Overall, the indefiniteness in the novel is not fully taken down. Explaining the murder motivation there are two motives left, which can be regarded as uncoordinated with each other or are as dialectically connected and complementing each other accordingly. Raskolnikov’s desire is to be a “kind Napoleon”, but it is impossible. This word combination itself is quite contradictive, and this is the essence of the character of the main hero. All Raskolnikov’s motives to murder are based on deep, complicated contradictions, which are to be studied carefully.
Firstly, these contradictions are to be searched in Raskolnikov’s soul. The author has on purpose given him such last name, which means “the split” in Russian and shows readers the inner split in Raskolnikov’s soul. Nevertheless, this split does not mean the struggle between good and evil motives of the murder, this is how Raskolnikov believes, but in reality he deceives himself. His soul is split into two parts struggling with each other, one part struggles for the crime, for its soundness, another- against the crime and the wrong aims. Another evidence of contrariety of Raskolnikov’s character is his greatness and open heartedness in his relations with the Marmeladovs, with his own family, but at the same time his cruelty and inhumanity towards his victim. Dostoevsky describes Raskolnikov’s character as quite changeable, he can become almost a different person after a minute, even his dreams are opposite as one dream was warning him from murder, another one- makes him understand he has to commit it. The words of the hero are also split and contradicting: “cursed dream”, “dull delight”, “bloodshed in the name of conscience” (200-217). The words from these word combinations can be split into two groups: cursed, dull, bloodshed from one side and dream, delight, consciousness from another one. Such order would be usual for an ordinary person, but not for Raskolnikov whose consciousness is split. This is why there is a struggle of all these contradictive notions inside his mind; the hero feels this struggle, but explains it in a wrong way to himself, he deceives himself regarding it as opposition of the right aims to wrong means.
Possibly, the motive of Raskolnikov’s crime was influenced by the fatal city Petersburg. The atmosphere of the narrow dusty streets really is stuffy as well as of the small Raskolnikov’s room reminding a coffin – all this have given birth to the dreams and ideas in his mind and destroyed him at the same time “There are no other cities like Petersburg having so dull, strange influences on the human soul" (75). Though it has destroyed his personality, but not as a hero who has forces to struggle the world for the aim, which he regarded as right, but afterwards he had to make up his mind to the existing rules. It seems to him that it is impossible to change something in this world and laughs at “the happiness of all” theory as he does not believe it (225). Finally, this causes the tragedy- the inner defeat of the hero, his “enslavement” by the dirty streets, secluded streets. His moral views and values are changed under the influence of Petersburg. Another step of his ill mind is his arithmetic about one death which would make better hundreds of lives and considered a great amount of circumstances he met to be fatal. Therefore, the circumstances having such impact and making Raskolnikov get down to such an “untraditional mean” to solve the problems are as follows: full despair, being unable to help his sister, to help the Marmeladovs, the sixteen-year-old girl.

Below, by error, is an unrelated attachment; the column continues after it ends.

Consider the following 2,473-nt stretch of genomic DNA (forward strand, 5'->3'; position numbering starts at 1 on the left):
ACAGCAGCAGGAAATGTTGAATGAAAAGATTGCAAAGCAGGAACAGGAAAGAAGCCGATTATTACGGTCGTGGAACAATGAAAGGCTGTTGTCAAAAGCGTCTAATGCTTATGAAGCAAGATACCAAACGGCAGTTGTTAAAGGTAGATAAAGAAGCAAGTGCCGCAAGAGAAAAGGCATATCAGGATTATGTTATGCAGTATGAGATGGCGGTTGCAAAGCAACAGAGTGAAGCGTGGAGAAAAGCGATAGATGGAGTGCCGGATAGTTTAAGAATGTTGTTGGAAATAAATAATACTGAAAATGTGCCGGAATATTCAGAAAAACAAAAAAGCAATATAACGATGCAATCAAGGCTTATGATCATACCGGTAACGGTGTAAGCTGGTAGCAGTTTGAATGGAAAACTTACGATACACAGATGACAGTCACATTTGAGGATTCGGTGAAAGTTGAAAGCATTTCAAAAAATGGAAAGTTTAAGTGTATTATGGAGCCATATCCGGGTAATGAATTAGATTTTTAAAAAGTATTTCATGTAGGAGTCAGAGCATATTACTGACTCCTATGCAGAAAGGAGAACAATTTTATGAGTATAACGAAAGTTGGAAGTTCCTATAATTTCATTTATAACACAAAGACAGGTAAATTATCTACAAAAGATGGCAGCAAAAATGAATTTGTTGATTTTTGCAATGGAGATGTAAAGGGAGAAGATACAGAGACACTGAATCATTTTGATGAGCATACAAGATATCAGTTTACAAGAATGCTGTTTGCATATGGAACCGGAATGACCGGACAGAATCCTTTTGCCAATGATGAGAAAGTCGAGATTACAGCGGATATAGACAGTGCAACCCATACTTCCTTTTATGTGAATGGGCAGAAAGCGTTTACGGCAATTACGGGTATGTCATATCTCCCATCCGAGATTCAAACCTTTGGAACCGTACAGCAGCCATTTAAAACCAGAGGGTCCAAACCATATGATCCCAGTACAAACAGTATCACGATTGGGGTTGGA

In reality, all the tortures he felt even before the crime let the hero see that he can not kill and feel no qualms of conscience. But at the moment Raskolnikov has almost got rid of the idea and asked God to show him the right way he comes to the place where he hears his sentence. Therefore, he makes a decision to sacrifice himself in sake of others. He chooses to be a humanity savior, who would stand over the crowd and would have right for everything. In reality his mission is implemented in a different way, Raskolnikov is a n example of a Napoleon- obsessed intelligenzia representatives, who shows its inhumanity and inutility. If in the beginning the kindness stood against the crime it has given up afterwards. Therefore, the “kindness” can not be regarded as the motive of this crime. Raskolnikov killed for himself, to prove his theory and to prove he was not a usual person.
Therefore, it is obvious to a reader and critics that the motives of the crime committed by Raskolnikov really were very complicated and even ambiguous. Its complexity really makes the novel a difficult and psychological one as the reasons to make some deeds are born in the hero’s mind, be it in unconsciously or consciously. Dostoevsky tried to analyze deeply the psychology of his hero and explain all his actions in a proper way, which would reveal the peculiarities of the modern for him Russian society.